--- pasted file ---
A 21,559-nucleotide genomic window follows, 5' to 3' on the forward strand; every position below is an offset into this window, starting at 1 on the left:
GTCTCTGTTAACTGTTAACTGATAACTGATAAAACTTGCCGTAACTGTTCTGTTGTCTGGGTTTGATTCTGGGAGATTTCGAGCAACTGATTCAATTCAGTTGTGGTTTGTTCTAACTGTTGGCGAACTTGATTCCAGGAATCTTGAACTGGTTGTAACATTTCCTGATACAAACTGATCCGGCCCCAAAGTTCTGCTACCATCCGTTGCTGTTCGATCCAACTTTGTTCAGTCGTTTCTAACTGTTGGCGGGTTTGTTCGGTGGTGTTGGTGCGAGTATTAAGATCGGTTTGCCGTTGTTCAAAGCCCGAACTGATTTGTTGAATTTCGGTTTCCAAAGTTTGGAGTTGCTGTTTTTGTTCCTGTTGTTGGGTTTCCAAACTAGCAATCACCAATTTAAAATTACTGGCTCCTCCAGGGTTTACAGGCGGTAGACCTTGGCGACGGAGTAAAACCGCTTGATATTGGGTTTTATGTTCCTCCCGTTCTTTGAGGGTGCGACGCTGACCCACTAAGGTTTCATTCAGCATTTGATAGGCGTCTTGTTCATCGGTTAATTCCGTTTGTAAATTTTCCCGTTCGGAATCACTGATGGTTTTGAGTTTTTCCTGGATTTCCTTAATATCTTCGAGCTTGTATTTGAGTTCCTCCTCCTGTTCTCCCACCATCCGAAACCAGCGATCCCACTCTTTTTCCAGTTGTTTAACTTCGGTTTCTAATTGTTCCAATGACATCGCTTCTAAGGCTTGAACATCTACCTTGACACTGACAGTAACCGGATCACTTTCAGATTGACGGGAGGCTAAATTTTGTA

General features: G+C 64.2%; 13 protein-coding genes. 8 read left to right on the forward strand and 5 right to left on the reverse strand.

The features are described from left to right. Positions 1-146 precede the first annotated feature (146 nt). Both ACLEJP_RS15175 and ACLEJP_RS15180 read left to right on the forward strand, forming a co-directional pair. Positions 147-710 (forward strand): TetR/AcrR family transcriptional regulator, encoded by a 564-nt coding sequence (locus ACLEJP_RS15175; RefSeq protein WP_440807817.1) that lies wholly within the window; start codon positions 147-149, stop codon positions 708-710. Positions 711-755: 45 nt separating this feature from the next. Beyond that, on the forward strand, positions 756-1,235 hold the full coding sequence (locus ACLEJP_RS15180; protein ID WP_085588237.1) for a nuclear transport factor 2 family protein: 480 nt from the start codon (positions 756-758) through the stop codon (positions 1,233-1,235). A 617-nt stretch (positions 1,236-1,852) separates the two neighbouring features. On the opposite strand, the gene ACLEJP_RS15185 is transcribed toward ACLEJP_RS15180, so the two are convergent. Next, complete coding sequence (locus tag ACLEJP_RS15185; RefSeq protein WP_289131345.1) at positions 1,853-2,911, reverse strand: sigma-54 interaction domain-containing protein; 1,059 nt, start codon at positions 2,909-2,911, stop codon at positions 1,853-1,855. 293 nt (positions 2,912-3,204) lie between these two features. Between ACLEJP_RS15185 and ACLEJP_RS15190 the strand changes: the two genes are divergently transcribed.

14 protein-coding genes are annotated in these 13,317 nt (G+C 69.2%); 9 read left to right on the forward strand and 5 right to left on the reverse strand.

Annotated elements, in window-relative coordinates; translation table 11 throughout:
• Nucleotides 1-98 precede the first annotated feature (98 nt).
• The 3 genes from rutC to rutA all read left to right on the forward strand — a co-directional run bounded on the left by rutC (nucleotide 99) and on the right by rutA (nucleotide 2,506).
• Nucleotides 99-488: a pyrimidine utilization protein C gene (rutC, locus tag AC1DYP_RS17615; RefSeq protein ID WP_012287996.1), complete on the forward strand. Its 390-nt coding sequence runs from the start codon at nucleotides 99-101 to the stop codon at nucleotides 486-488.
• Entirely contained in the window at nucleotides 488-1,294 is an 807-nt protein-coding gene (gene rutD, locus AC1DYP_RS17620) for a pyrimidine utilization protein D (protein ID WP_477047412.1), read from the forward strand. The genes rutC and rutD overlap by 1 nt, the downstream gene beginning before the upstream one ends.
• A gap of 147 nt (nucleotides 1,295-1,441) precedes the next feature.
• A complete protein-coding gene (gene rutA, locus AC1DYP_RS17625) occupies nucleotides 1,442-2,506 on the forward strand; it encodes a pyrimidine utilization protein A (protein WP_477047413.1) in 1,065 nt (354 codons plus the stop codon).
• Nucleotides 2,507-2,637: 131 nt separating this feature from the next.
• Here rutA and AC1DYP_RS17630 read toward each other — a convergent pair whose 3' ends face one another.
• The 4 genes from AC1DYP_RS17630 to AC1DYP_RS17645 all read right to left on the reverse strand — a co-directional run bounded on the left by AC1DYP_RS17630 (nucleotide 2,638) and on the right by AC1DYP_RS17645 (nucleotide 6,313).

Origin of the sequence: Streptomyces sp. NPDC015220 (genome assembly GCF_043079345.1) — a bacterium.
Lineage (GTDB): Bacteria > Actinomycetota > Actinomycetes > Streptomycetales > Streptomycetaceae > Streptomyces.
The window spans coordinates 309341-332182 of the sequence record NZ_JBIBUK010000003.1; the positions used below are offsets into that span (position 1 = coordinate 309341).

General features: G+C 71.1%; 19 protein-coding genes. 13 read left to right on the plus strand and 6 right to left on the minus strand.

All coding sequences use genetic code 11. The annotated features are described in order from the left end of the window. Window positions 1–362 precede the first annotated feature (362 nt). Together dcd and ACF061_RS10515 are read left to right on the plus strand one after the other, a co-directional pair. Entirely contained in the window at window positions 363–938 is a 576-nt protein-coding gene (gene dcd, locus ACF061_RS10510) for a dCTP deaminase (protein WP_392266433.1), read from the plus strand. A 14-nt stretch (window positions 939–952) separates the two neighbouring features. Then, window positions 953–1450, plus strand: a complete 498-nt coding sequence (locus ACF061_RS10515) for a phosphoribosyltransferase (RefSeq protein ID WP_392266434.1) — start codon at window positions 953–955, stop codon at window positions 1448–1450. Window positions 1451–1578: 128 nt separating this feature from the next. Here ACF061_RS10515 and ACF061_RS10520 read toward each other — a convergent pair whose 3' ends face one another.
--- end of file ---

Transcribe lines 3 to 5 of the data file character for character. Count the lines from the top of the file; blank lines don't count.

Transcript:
General features: G+C 64.2%; 13 protein-coding genes. 8 read left to right on the forward strand and 5 right to left on the reverse strand.

The features are described from left to right. Positions 1-146 precede the first annotated feature (146 nt). Both ACLEJP_RS15175 and ACLEJP_RS15180 read left to right on the forward strand, forming a co-directional pair. Positions 147-710 (forward strand): TetR/AcrR family transcriptional regulator, encoded by a 564-nt coding sequence (locus ACLEJP_RS15175; RefSeq protein WP_440807817.1) that lies wholly within the window; start codon positions 147-149, stop codon positions 708-710. Positions 711-755: 45 nt separating this feature from the next. Beyond that, on the forward strand, positions 756-1,235 hold the full coding sequence (locus ACLEJP_RS15180; protein ID WP_085588237.1) for a nuclear transport factor 2 family protein: 480 nt from the start codon (positions 756-758) through the stop codon (positions 1,233-1,235). A 617-nt stretch (positions 1,236-1,852) separates the two neighbouring features. On the opposite strand, the gene ACLEJP_RS15185 is transcribed toward ACLEJP_RS15180, so the two are convergent. Next, complete coding sequence (locus tag ACLEJP_RS15185; RefSeq protein WP_289131345.1) at positions 1,853-2,911, reverse strand: sigma-54 interaction domain-containing protein; 1,059 nt, start codon at positions 2,909-2,911, stop codon at positions 1,853-1,855. 293 nt (positions 2,912-3,204) lie between these two features. Between ACLEJP_RS15185 and ACLEJP_RS15190 the strand changes: the two genes are divergently transcribed.

14 protein-coding genes are annotated in these 13,317 nt (G+C 69.2%); 9 read left to right on the forward strand and 5 right to left on the reverse strand.